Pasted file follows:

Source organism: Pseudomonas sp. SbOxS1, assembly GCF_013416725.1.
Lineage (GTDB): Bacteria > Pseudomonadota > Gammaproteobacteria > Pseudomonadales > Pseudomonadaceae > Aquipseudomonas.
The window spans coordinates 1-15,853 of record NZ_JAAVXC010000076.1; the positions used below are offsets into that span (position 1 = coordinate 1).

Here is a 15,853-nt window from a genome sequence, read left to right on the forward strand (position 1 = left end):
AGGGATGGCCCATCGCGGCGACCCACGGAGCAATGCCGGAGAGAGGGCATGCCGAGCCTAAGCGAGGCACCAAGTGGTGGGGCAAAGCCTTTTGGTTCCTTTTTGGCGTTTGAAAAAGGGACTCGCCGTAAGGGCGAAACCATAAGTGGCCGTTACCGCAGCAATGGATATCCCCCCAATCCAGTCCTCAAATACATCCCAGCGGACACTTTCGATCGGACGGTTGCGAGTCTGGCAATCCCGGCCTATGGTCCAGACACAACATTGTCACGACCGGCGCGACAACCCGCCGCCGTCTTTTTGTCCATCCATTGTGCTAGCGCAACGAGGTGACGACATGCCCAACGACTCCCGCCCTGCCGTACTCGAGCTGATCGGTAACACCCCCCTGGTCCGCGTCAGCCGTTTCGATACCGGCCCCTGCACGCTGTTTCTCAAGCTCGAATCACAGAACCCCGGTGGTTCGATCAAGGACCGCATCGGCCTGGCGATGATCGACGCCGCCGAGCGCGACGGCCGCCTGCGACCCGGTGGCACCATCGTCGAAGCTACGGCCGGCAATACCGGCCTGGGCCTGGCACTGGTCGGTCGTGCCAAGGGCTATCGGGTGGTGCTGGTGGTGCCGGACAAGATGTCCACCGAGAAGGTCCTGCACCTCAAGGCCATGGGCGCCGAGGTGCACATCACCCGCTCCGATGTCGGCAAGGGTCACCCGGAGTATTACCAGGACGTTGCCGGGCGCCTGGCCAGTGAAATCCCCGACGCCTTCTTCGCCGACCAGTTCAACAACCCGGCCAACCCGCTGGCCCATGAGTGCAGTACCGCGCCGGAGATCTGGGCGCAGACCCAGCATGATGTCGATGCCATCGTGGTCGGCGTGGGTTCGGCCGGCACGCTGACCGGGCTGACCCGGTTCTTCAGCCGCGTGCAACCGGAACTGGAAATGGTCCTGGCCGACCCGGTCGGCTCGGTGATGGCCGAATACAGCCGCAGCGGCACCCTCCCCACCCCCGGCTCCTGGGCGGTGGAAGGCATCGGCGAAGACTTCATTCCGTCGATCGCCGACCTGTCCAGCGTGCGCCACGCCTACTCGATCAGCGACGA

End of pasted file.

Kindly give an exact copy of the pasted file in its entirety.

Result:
Source organism: Pseudomonas sp. SbOxS1, assembly GCF_013416725.1.
Lineage (GTDB): Bacteria > Pseudomonadota > Gammaproteobacteria > Pseudomonadales > Pseudomonadaceae > Aquipseudomonas.
The window spans coordinates 1-15,853 of record NZ_JAAVXC010000076.1; the positions used below are offsets into that span (position 1 = coordinate 1).

Here is a 15,853-nt window from a genome sequence, read left to right on the forward strand (position 1 = left end):
AGGGATGGCCCATCGCGGCGACCCACGGAGCAATGCCGGAGAGAGGGCATGCCGAGCCTAAGCGAGGCACCAAGTGGTGGGGCAAAGCCTTTTGGTTCCTTTTTGGCGTTTGAAAAAGGGACTCGCCGTAAGGGCGAAACCATAAGTGGCCGTTACCGCAGCAATGGATATCCCCCCAATCCAGTCCTCAAATACATCCCAGCGGACACTTTCGATCGGACGGTTGCGAGTCTGGCAATCCCGGCCTATGGTCCAGACACAACATTGTCACGACCGGCGCGACAACCCGCCGCCGTCTTTTTGTCCATCCATTGTGCTAGCGCAACGAGGTGACGACATGCCCAACGACTCCCGCCCTGCCGTACTCGAGCTGATCGGTAACACCCCCCTGGTCCGCGTCAGCCGTTTCGATACCGGCCCCTGCACGCTGTTTCTCAAGCTCGAATCACAGAACCCCGGTGGTTCGATCAAGGACCGCATCGGCCTGGCGATGATCGACGCCGCCGAGCGCGACGGCCGCCTGCGACCCGGTGGCACCATCGTCGAAGCTACGGCCGGCAATACCGGCCTGGGCCTGGCACTGGTCGGTCGTGCCAAGGGCTATCGGGTGGTGCTGGTGGTGCCGGACAAGATGTCCACCGAGAAGGTCCTGCACCTCAAGGCCATGGGCGCCGAGGTGCACATCACCCGCTCCGATGTCGGCAAGGGTCACCCGGAGTATTACCAGGACGTTGCCGGGCGCCTGGCCAGTGAAATCCCCGACGCCTTCTTCGCCGACCAGTTCAACAACCCGGCCAACCCGCTGGCCCATGAGTGCAGTACCGCGCCGGAGATCTGGGCGCAGACCCAGCATGATGTCGATGCCATCGTGGTCGGCGTGGGTTCGGCCGGCACGCTGACCGGGCTGACCCGGTTCTTCAGCCGCGTGCAACCGGAACTGGAAATGGTCCTGGCCGACCCGGTCGGCTCGGTGATGGCCGAATACAGCCGCAGCGGCACCCTCCCCACCCCCGGCTCCTGGGCGGTGGAAGGCATCGGCGAAGACTTCATTCCGTCGATCGCCGACCTGTCCAGCGTGCGCCACGCCTACTCGATCAGCGACGA